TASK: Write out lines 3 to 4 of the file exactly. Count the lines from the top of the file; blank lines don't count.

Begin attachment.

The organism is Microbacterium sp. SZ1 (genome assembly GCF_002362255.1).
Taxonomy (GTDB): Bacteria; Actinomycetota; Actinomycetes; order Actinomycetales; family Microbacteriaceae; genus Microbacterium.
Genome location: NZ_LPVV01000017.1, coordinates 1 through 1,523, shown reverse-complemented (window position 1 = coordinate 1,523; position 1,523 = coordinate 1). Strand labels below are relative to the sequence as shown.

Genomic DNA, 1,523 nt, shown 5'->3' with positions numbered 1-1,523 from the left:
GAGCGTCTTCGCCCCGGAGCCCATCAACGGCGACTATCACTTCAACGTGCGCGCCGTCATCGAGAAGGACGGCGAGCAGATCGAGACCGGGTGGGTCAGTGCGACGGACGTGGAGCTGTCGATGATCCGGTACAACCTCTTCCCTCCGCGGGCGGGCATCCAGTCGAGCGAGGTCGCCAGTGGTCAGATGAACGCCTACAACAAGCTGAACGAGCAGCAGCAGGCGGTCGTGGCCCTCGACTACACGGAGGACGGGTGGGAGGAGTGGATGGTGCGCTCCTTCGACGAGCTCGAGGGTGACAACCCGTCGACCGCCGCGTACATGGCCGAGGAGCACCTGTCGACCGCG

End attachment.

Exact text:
Genome location: NZ_LPVV01000017.1, coordinates 1 through 1,523, shown reverse-complemented (window position 1 = coordinate 1,523; position 1,523 = coordinate 1). Strand labels below are relative to the sequence as shown.

Genomic DNA, 1,523 nt, shown 5'->3' with positions numbered 1-1,523 from the left: